Elmon Schmelzer

The University of York, York, England, United Kingdom

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Publications (71)388.45 Total impact

  • Ján Jásik, Elmon Schmelzer
    Molecular Plant 04/2014; · 6.13 Impact Factor
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    ABSTRACT: p63 is a multi-isoform member of the p53 family of transcription factors. There is compelling genetic evidence that ΔNp63 isoforms are needed for keratinocyte proliferation and stemness in the developing vertebrate epidermis. However, the role of TAp63 isoforms is not fully understood, and TAp63 knockout mice display normal epidermal development. Here, we show that zebrafish mutants specifically lacking TAp63 isoforms, or p53, display compromised development of breeding tubercles, epidermal appendages which according to our analyses display more advanced stratification and keratinization than regular epidermis, including continuous desquamation and renewal of superficial cells by derivatives of basal keratinocytes. Defects are further enhanced in TAp63/p53 double mutants, pointing to partially redundant roles of the two related factors. Molecular analyses, treatments with chemical inhibitors and epistasis studies further reveal the existence of a linear TAp63/p53->Notch->caspase 3 pathway required both for enhanced proliferation of keratinocytes at the base of the tubercles and their subsequent differentiation in upper layers. Together, these studies identify the zebrafish breeding tubercles as specific epidermal structures sharing crucial features with the cornified mammalian epidermis. In addition, they unravel essential roles of TAp63 and p53 to promote both keratinocyte proliferation and their terminal differentiation by promoting Notch signalling and caspase 3 activity, ensuring formation and proper homeostasis of this self-renewing stratified epithelium.
    PLoS Genetics 01/2014; 10(1):e1004048. · 8.52 Impact Factor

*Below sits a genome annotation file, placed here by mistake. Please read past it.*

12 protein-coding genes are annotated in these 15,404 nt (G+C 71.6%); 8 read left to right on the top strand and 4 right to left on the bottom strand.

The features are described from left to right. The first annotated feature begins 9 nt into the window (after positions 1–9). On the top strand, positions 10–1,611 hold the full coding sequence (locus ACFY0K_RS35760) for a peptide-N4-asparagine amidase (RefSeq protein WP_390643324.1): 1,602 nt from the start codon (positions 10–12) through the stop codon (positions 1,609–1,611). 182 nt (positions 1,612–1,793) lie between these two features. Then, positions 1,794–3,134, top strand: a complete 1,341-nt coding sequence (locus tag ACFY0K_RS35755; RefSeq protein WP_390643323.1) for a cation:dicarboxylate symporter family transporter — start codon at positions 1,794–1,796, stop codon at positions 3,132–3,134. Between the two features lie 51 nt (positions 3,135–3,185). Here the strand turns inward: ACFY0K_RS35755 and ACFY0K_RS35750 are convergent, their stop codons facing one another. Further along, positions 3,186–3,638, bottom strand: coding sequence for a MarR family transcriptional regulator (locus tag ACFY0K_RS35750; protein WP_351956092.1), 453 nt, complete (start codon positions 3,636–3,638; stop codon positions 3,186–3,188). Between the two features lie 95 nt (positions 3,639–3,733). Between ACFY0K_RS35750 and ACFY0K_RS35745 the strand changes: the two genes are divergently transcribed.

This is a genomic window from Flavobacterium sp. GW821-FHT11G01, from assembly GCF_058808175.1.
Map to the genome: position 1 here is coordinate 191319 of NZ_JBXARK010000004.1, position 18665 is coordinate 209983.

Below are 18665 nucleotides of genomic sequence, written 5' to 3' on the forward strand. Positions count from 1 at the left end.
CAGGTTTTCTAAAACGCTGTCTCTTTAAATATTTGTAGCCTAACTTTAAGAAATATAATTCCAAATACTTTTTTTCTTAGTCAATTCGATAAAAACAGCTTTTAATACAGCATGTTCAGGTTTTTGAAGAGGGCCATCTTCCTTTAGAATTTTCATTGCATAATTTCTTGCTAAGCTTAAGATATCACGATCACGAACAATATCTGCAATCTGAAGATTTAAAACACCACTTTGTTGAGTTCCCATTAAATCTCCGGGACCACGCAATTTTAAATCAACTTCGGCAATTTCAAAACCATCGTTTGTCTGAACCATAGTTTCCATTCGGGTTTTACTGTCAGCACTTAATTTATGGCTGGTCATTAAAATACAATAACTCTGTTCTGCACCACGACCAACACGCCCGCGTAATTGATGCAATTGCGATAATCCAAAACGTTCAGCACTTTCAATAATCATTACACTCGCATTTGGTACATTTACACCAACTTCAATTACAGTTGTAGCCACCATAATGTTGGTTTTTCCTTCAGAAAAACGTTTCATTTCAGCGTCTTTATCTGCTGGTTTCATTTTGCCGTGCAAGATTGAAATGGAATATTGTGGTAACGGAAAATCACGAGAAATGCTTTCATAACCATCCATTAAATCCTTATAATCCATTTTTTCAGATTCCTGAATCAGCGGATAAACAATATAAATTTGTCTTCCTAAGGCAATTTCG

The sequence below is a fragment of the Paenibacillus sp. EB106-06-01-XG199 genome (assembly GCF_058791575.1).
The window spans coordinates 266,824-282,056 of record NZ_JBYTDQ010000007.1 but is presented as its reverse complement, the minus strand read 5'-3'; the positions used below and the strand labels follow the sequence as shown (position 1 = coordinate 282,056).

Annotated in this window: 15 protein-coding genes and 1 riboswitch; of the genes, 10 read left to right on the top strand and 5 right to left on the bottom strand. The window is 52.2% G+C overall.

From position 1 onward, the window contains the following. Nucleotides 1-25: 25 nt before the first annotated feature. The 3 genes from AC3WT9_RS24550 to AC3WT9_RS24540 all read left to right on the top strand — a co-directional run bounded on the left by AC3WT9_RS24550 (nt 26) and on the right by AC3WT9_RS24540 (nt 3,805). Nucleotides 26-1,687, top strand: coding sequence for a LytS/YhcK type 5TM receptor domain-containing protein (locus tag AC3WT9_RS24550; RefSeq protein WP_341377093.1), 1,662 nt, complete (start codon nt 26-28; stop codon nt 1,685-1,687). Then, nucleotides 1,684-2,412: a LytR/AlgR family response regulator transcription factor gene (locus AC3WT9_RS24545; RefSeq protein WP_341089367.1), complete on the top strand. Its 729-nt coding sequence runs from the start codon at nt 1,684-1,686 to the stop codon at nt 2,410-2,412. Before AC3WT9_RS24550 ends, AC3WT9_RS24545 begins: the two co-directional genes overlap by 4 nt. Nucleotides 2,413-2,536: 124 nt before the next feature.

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    ABSTRACT: SWI/SNF-type chromatin-remodeling complexes (CRCs) are involved in regulation of transcription, DNA replication and repair, and cell cycle. Mutations of conserved subunits of plant CRCs severely impair growth and development, however the underlying causes of these phenotypes are largely unknown. Here we show that inactivation of SWI3C, the core component of Arabidopsis SWI/SNF CRCs, interferes with normal functioning of several plant hormone pathways and alters transcriptional regulation of key genes of gibberellin (GA) biosynthesis. The resulting reduction of GA4 causes severe inhibition of hypocotyl and root elongation, which can be rescued by exogenous GA-treatment. In addition, the swi3c mutation inhibits DELLA-dependent transcriptional activation of GID1 GA-receptor genes. Down-regulation of GID1a in parallel with the DELLA repressor gene RGA in swi3c indicates that lack of SWI3C also leads to defects in GA-signaling. Together with recent demonstration of function of SWI/SNF ATPase BRAHMA in the gibberellin pathway, these results reveal a critical role of SWI/SNF CRC in the regulation of GA biosynthesis and signaling. Moreover, we demonstrate that SWI3C is capable of in vitro binding to, and shows in vivo BiFC interaction in cell nuclei with the DELLA proteins RGL2 and RGL3, which affect transcriptional activation of GID1 and GA3ox genes controlling GA perception and biosynthesis, respectively. Furthermore, we show that SWI3C also interacts with the O-GlcNAc transferase SPINDLY (SPY) required for proper functioning of DELLAs, and acts hypostatically to SPY in the GA-response pathway. These findings suggest that DELLA-mediated effects in GA-signaling as well as their role as a hub in hormonal crosstalk may be, at least in part, dependent on their direct physical interaction with complexes responsible for modulation of chromatin structure.